Joining the seed round was Marc Benioff, founder and CEO of sales software giant Salesforce. Benioff was introduced to Taranis by its first investor, and the serial entrepreneur, Eyal Gura. Israel-based early stage firms Kaeden Capital and iAngels also joined the round.
“Marc is a software-as-a-service expert and is invested in Planet Labs so has loads of relevant connections for the business,” said Ofir Schlam, CEO of Taranis.
Taranis focuses on making crop disease predictions using weather data sourced from public weather services, satellite imagery, and weather stations.
“Our proprietary weather forecast model takes weather data from national weather services like the GFS in the US, and makes it much higher resolution to detect micro weather conditions. From here we can start to detect the conditions in which various diseases take hold,” said Schlam.
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Taranis also implements a localized model adding local public data and deploying weather stations every two miles on farms that don’t already have them. “It’s quite common for the larger farms to own weather stations already, and we can integrate with any vendor they already have. We can also suggest good models for them to buy, or if they take on our full service over more than 1,000 acres, we will cover the cost of deploying the stations,” said Schlam.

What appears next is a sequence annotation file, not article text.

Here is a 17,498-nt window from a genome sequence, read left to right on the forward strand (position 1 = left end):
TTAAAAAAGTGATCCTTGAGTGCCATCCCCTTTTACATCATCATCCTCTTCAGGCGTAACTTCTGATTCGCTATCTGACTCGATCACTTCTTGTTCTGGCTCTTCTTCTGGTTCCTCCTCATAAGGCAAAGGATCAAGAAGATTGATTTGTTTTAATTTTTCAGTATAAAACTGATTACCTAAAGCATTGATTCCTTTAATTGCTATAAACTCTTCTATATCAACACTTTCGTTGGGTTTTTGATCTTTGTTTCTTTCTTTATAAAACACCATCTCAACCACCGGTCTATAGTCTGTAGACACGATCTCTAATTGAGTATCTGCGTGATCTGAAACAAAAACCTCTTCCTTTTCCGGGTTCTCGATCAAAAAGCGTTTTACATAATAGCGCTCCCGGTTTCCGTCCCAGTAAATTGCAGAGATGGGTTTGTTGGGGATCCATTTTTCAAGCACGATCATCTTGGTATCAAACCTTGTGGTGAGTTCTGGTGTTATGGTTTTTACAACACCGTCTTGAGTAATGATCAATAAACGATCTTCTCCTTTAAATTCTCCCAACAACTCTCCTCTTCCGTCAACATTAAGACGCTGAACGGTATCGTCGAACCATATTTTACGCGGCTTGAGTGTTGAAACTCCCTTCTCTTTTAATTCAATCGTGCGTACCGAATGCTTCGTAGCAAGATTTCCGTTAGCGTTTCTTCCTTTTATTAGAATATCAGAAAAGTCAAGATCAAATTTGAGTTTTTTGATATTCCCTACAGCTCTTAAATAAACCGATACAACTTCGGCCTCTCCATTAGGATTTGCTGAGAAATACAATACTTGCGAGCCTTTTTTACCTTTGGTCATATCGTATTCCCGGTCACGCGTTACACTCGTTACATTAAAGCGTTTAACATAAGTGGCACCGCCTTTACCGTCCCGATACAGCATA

In describing how the startup’s technology predicts diseases, he gives the example of the ‘Fire blight’ disease, which causes $100 million worth of loss to the apple and pear industry in the US every year. The bacterial pathogen causing it — Erwinia amylovora — reproduces under specific temperature and humidity conditions, and only enters crops through the flowers when there’s a certain level of wetness and precipitation.
“By monitoring these conditions, we can detect, in realtime, infection periods, and can then notify farmers to put on a protectant spray. This reduces their spray loads and increases yields,” said Schlam.
Taranis aims to go further than its competitors that Schlam says largely focus on disease identification; instead Taranis promises disease prediction before any impact to a crop. It also has a SmartScout app integrated with these predictions sending messages and chat notifications to a farmers’ network of service providers, such as their agronomists or crop scouts. This enables them to prioritize their work on the farm each visit.
With the proceeds of the seed round, the company is expanding its team from the four co-founders, which self-funded the startup’s first 18 months, to 10 members of staff. This includes developers, meteorologists, agronomists and sales staff. The startup’s go-to-market strategy focuses on Brazil, Argentina and the US across soybeans, corn, and cotton, although it can be used for other crops.
The service costs $3 an acre with no limitations such as number of users, said Schlam.
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